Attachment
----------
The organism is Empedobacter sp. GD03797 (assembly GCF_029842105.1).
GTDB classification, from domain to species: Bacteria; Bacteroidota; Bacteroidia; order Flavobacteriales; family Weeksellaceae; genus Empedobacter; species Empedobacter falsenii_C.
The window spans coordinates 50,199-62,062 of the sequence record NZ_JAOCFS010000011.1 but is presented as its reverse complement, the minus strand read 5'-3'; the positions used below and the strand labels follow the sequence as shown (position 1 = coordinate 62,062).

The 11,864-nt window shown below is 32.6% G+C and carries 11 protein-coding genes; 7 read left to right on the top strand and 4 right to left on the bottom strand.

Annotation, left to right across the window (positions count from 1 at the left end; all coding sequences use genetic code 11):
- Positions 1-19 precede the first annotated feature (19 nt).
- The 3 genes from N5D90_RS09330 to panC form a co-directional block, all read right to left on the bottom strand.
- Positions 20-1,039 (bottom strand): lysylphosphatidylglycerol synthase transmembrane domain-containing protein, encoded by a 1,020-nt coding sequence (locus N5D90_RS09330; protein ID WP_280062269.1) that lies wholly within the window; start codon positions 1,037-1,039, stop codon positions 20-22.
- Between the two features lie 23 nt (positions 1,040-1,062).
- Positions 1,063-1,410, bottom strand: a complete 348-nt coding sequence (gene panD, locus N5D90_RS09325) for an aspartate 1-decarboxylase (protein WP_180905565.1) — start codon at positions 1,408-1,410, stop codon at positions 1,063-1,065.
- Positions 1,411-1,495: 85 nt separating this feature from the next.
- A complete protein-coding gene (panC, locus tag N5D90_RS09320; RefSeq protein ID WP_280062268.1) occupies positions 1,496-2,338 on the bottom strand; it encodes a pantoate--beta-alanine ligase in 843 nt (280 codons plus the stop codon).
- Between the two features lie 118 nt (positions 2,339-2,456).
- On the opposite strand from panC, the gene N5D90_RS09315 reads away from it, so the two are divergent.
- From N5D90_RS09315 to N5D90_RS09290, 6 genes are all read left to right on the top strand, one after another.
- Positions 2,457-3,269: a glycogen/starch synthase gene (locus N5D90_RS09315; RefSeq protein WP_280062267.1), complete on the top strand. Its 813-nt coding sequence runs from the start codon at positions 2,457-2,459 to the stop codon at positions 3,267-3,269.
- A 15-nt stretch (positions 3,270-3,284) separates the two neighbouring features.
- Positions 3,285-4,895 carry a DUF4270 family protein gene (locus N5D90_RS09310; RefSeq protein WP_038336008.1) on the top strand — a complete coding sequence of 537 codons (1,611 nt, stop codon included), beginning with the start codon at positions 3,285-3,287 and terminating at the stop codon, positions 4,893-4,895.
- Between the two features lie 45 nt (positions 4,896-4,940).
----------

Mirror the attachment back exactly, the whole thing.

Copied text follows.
The organism is Empedobacter sp. GD03797 (assembly GCF_029842105.1).
GTDB classification, from domain to species: Bacteria; Bacteroidota; Bacteroidia; order Flavobacteriales; family Weeksellaceae; genus Empedobacter; species Empedobacter falsenii_C.
The window spans coordinates 50,199-62,062 of the sequence record NZ_JAOCFS010000011.1 but is presented as its reverse complement, the minus strand read 5'-3'; the positions used below and the strand labels follow the sequence as shown (position 1 = coordinate 62,062).

The 11,864-nt window shown below is 32.6% G+C and carries 11 protein-coding genes; 7 read left to right on the top strand and 4 right to left on the bottom strand.

Annotation, left to right across the window (positions count from 1 at the left end; all coding sequences use genetic code 11):
- Positions 1-19 precede the first annotated feature (19 nt).
- The 3 genes from N5D90_RS09330 to panC form a co-directional block, all read right to left on the bottom strand.
- Positions 20-1,039 (bottom strand): lysylphosphatidylglycerol synthase transmembrane domain-containing protein, encoded by a 1,020-nt coding sequence (locus N5D90_RS09330; protein ID WP_280062269.1) that lies wholly within the window; start codon positions 1,037-1,039, stop codon positions 20-22.
- Between the two features lie 23 nt (positions 1,040-1,062).
- Positions 1,063-1,410, bottom strand: a complete 348-nt coding sequence (gene panD, locus N5D90_RS09325) for an aspartate 1-decarboxylase (protein WP_180905565.1) — start codon at positions 1,408-1,410, stop codon at positions 1,063-1,065.
- Positions 1,411-1,495: 85 nt separating this feature from the next.
- A complete protein-coding gene (panC, locus tag N5D90_RS09320; RefSeq protein ID WP_280062268.1) occupies positions 1,496-2,338 on the bottom strand; it encodes a pantoate--beta-alanine ligase in 843 nt (280 codons plus the stop codon).
- Between the two features lie 118 nt (positions 2,339-2,456).
- On the opposite strand from panC, the gene N5D90_RS09315 reads away from it, so the two are divergent.
- From N5D90_RS09315 to N5D90_RS09290, 6 genes are all read left to right on the top strand, one after another.
- Positions 2,457-3,269: a glycogen/starch synthase gene (locus N5D90_RS09315; RefSeq protein WP_280062267.1), complete on the top strand. Its 813-nt coding sequence runs from the start codon at positions 2,457-2,459 to the stop codon at positions 3,267-3,269.
- A 15-nt stretch (positions 3,270-3,284) separates the two neighbouring features.
- Positions 3,285-4,895 carry a DUF4270 family protein gene (locus N5D90_RS09310; RefSeq protein WP_038336008.1) on the top strand — a complete coding sequence of 537 codons (1,611 nt, stop codon included), beginning with the start codon at positions 3,285-3,287 and terminating at the stop codon, positions 4,893-4,895.
- Between the two features lie 45 nt (positions 4,896-4,940).